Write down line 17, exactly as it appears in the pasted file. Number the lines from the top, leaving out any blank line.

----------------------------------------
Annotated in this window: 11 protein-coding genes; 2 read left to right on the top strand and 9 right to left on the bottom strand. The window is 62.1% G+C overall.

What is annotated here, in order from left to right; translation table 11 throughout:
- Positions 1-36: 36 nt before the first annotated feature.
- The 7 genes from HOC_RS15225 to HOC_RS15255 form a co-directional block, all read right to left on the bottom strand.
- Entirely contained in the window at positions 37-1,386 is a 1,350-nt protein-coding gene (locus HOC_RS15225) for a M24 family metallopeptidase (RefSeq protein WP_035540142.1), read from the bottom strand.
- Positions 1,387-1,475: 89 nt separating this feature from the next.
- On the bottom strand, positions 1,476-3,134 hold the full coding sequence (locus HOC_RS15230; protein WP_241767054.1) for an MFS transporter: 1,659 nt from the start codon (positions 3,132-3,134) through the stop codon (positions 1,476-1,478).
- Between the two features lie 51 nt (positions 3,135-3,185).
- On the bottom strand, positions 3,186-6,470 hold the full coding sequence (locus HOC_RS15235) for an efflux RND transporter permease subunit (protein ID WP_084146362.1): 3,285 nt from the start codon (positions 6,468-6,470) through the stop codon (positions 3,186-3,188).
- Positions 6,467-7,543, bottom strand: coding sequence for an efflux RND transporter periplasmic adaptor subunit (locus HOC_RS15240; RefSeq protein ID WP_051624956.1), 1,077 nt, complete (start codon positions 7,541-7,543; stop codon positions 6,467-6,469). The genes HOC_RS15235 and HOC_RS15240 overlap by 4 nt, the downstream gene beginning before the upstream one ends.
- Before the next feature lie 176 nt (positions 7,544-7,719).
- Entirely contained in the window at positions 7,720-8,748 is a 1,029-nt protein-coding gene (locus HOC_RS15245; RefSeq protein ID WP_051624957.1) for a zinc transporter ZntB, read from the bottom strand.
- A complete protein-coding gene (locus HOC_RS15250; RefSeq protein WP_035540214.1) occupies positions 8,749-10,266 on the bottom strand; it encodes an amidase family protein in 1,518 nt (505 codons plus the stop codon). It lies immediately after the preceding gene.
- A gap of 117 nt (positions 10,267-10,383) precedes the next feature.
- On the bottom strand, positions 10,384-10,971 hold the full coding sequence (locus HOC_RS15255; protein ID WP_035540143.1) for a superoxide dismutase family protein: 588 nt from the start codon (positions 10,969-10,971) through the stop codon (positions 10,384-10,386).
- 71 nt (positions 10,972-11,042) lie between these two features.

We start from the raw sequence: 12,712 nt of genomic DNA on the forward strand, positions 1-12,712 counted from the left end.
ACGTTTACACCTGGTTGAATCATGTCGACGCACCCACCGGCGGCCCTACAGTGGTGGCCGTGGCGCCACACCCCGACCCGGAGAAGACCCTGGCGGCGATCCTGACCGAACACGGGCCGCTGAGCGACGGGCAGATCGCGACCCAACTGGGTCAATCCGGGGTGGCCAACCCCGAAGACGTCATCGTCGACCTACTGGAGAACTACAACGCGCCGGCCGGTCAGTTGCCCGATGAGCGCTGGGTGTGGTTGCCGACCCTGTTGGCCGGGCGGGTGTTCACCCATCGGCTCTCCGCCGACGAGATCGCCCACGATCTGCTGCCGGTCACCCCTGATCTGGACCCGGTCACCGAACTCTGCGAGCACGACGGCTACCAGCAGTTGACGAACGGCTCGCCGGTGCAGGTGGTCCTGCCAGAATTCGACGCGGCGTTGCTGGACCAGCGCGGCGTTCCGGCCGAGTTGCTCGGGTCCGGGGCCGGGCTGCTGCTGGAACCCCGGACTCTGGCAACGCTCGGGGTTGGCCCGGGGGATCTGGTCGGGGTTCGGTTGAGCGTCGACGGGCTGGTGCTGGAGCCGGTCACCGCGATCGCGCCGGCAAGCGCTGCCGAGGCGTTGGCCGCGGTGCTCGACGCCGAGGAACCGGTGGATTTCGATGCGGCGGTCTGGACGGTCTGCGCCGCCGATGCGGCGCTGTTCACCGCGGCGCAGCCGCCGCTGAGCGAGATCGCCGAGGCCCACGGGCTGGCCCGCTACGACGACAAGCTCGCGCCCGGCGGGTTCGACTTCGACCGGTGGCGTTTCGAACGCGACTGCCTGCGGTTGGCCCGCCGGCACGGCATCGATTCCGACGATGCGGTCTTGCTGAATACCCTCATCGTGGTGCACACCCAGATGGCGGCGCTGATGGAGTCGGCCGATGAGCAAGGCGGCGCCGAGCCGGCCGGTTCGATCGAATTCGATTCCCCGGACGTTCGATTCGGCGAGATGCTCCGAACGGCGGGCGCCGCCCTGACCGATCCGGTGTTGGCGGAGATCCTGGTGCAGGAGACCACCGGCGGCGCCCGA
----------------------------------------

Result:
We start from the raw sequence: 12,712 nt of genomic DNA on the forward strand, positions 1-12,712 counted from the left end.